Tommy's World: The TV Legacy of St. Elsewhere's "Tommy Westphall Universe"

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Tommy's World: The TV Legacy of <i>St. Elsewhere</i>'s "Tommy Westphall Universe"

In the six years and 137 episodes that the 1980s hospital drama St. Elsewhere was on the air, it accrued an impressive 13 Emmy Awards, and a modest but loyal fanbase. Still, it’s safe to say that the show doesn’t come up in conversation too often in 2014. In fact, for all its success, most aspects of St. Elsewhere have dropped out of the cultural lexicon entirely—except for one. The show’s one truly lasting and iconic contribution to pop culture stems from its bizarre and totally unexpected ending, and the sprawling web of theories that ending implies. And it all starts with the imagination of an autistic boy named Tommy Westphall.

On St. Elsewhere, Tommy was a very minor character, the rarely seen son of medical director Donald Westphall, a series lead. He’s totally insignificant to the plot until the series finale, “The Last One.” At the very end of that episode, the camera pans out slowly on the show’s hospital St. Eligius, slowly revealing that it’s actually a tiny model inside a snow globe being held by Tommy Westphall. Donald Westphall enters, but it’s clear from his attire and the dialogue that he’s not a doctor, and more likely a construction worker. Donald Westphall’s conversation with his father reveals everything:

“I don’t understand this autism thing, Pop. He’s my son, I talk to him. I don’t even know if he can hear me. He sits there all day long, in his own world, staring at that toy. What’s he thinkin’ about?”

Let’s take a moment just to appreciate the enormity of that revelation simply in the context of St. Elsewhere. With only a couple lines of dialogue, they retconned the entirety of the series, making it all a creation of Tommy’s extremely active imagination. It may as well have been followed by one of the producers walking on screen to address the audience: “So, did you enjoy getting to know these characters through 137 hours of programming? Well guess what? All of the people you love were hallucinatory figments in the fever dreams of a catatonic child! Bet you didn’t see that coming! Good night, America!”

All on its own, the absurdity of that ending could have given the show a legacy and point of reference for decades, but it turns out, it goes so much deeper. Because other shows on NBC occasionally crossed over with St. Elsewhere, it begs the question of whether they too came from Tommy’s imagination. After all, when one of the doctor characters of St. Elsewhere appears on Hill Street Blues, doesn’t that imply that Hill Street Blues exists in the same universe? TV writer Dwayne McDuffie certainly thought so when he codified the crossovers in a 2002 web post entitled “Six Degrees of St. Elsewhere.” Soon, other readers were joining in and making their own connections, noting that through additional crossovers, the Tommy Westphall Universe potentially included dozens or even hundreds of shows. As St. Elsewhere writer Tom Fontana eventually said in 2003, “Someone did the math once, and something like 90 percent of all [American] television took place in Tommy Westphall’s mind. God love him.”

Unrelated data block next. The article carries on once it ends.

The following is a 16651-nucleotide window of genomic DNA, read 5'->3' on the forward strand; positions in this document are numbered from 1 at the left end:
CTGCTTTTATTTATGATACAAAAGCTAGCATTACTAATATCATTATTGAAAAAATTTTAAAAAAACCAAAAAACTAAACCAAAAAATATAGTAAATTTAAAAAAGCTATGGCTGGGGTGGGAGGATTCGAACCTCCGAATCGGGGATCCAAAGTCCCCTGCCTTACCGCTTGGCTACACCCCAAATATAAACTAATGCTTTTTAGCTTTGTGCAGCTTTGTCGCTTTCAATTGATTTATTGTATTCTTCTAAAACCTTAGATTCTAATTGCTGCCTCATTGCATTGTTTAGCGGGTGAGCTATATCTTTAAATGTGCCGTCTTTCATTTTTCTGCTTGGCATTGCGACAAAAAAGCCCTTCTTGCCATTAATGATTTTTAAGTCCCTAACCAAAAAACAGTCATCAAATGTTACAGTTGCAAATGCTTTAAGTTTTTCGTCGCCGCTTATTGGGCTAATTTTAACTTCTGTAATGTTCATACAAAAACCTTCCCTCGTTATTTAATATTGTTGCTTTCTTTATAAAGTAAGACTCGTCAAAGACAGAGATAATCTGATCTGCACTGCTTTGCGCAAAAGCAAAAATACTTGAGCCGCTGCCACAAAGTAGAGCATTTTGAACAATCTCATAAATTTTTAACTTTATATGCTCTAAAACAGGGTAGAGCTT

Obviously, this hypothesis is simply research for the sake of thought experimentation, but some have taken the pursuit of finding the edges of the Westphall Universe very seriously. There’s a well-curated blog dedicated to all of the connections, in addition to spirited rebuttals of the core principle. It’s fascinating to read both sides, but especially fun to track the connections themselves, as they begin with the plausible, and then tunnel downward into an endless rabbit hole of feverish insanity. Let’s take a look at one particular example of such a chain.

1. Doctors from St. Elsewhere once visited the bar on an episode of Cheers.

2. Cheers, of course, was spun-off into Frasier.

3. The lead character John Hemingway of The John Larroquette Show called in to Frasier Crane’s radio show on Frasier.

4. The John Larroquette Show mentions the fictional tech company Yoyodyne, which produces technology in Star Trek. Yoyodyne was also a client of the demonic law firm Wolfram & Hart on Angel.

5. Another client of Wolfram & Hart was the tech company Weyland-Utani, which made some of the weapons on Firefly.

6. A Weyland-Utani ship is also seen in a spaceship graveyard in the British sci-fi series Red Dwarf.

7. The TARDIS from Dr. Who also appears in the hangar bay of the titular ship in Red Dwarf.

And thus, Dr. Who was also created in the mind of Tommy Westphall. Let me make this clear: This is an AVERAGE string of associations. Some of them go far deeper and further.

In some cases, a single character has greatly expanded the breadth of the Westphall Universe. Case in point: Detective John Munch, originally played by Richard Belzer on Homicide: Life on the Street. Because Homicide was already connected to St. Elsewhere, Munch’s travels spread its influence prolifically: He appeared on at least eight other shows, including Law and Order, The X-FilesThe Wire and even 30 Rock. Clearly, Tommy is no slave to genres—he imagines all sorts of programs.

This is quite the legacy for a show that might otherwise be just a random bit of 1980s trivia. The Westphall Universe has grown systemically, providing a thought experiment on the very nature of reality and storytelling, while reminding us of how interconnected most shows and films truly are, under the surface.

Check out a high-resolution map of the Tommy Westphall Universe here.

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